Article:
A most interesting blog post was written a couple of days ago, and while I understand the author's frustration, I do not agree with his conclusion.

The developer in question is Rob Ashton, who wrote a post attempting to figure out why people seem to leave the .NET development world in droves. I can't argue that I haven't seen that occur, because I have, but I think he arrives at entirely the wrong conclusion from reductive logic. He declares that:

"The reason why people "leave" .NET is because it is impossible to be a good .NET developer. To work in a development shop with a team is to continually cater for the lowest common denominator of that team and the vast majority of software shops using .NET have a whole lot of lowest common denominator to choose their bad development decisions for."

Responding to a tweet, he argues that it isn't self-loathing that causes these developers to leave, it is something rather different:

"It isn't self loathing [that causes .NET devs to leave], it's self preservation and an eventual realisation that you can't actually progress so long as you're being held back by bad decisions made to cater for the slow and the stupid."

I kinda see where Rob's coming from. Lots of orgs make bad decisions, and many times the people who leave the company due to these bad decisions make their experiences known and disseminated. Where my agreement with the post stops is at the idea that these poor experiences by some .NET developers represent a reason for other devs to leave that space.

The issue I take with Rob's post is that this is true for any popular thing ever, and .NET is extremely popular.

When you talk about popularity, you inherently assign a threshold at which something is "popular" however that is defined. Once a programming framework (or book, or song, or whatever) meets or exceeds that threshold, you will invariably have people who dislike it (aka "haters"). The more popular a thing becomes, the more haters it has; eventually, you might have a lot of haters, enough that it seems like they're a sizable portion of the total population.

An "I Love Haters!" sticker

(Let me be clear about something: I am not calling Rob a hater, I've never met the guy, never talked with him, anything. I am simply expressing my opinion of his post. Separate the opinions from the person, dear readers, and let's be civil about this.)

The problem is that the haters tend to be vocal in their dislike of something, whereas the people who enjoy the framework are too busy enjoying it to worry about the haters. After all, generally things get popular for a reason, even if you don't like the reason.

Because the haters are vocal, and are actively expressing their opinions wherever they might be heard, those who have not formed such an opinion yet (or have a slightly-negative opinion of the popular thing) are more likely to hear the haters' criticisms and believe that they represent the majority of the population. In my experience this is almost always wrong.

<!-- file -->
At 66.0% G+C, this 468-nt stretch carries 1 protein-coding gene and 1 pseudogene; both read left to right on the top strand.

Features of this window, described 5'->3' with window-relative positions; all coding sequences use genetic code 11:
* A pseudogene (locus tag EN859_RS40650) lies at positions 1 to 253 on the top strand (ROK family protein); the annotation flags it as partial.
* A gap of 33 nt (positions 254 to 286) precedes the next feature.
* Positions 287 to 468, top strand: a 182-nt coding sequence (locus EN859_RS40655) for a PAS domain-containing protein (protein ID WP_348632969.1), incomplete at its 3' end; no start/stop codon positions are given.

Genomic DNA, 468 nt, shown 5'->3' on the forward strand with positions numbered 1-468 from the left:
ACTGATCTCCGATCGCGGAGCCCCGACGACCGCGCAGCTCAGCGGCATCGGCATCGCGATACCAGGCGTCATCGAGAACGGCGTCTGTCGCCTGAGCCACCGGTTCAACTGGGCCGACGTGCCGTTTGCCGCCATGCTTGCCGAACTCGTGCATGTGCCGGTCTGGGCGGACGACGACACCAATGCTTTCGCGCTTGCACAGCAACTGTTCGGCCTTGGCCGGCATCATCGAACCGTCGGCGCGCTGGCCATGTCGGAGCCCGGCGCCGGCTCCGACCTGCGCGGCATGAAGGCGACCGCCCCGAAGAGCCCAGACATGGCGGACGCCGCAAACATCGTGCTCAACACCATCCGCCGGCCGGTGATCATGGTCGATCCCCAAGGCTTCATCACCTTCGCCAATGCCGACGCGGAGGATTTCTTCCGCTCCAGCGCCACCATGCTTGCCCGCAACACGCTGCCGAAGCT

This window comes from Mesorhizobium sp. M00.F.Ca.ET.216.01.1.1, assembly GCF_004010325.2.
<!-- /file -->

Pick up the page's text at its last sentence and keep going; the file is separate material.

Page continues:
If you go looking for the bad things, you will inevitably find them. There certainly are organizations our there which run their devs into the ground, don't understand their chosen frameworks' strengths and weaknesses, don't really care if development has the tools they need to do their job well. These sorts of organizations give all the good ones a bad reputation, one which is all too easy to categorize: "well, if Organization A sucks and it uses X framework, then everybody who uses X framework must also suck." What's infuriating about this logic is that this thought process is itself a form of pandering to the lowest common denominator, something which Rob is saying is the reason why .NET devs leave that environment. A uses B, A sucks, so B must suck. It's reductive logic in its purest form.

All that said, I understand the frustration that Rob's post implies, and it doesn't stem just from incompetent .NET-using organizations making poor decisions; even Microsoft is not immune. .NET Core recently made a major change (moving from the fantastic project.json file back to MSBuild) that, frankly, pissed me and a lot of other people off. I build websites, the project.json file makes configuring those sites much easier than it has been in the past, but now you're yanking the rug out from under me by discontinuing it? What the hell, Microsoft? Why promise me Disneyland and take me to McDonald's?

I get why Rob's frustrated; I'm frustrated too. I've worked for my share of poor companies. But to go from "some orgs which use .NET make bad decisions" to ".NET devs leave that framework because it's impossible to be a good .NET developer" is a mental leap of ludicrous proportions.

.NET is popular; with popularity comes users, and with users come haters. Don't let the haters control how you view an entire slice of the development population; the vast majority of any popular thing's supporters are silent, content to do their work and go home. The vocal minority does not represent the silent majority, and we must remember that the loudest voice is not always the most popular opinion.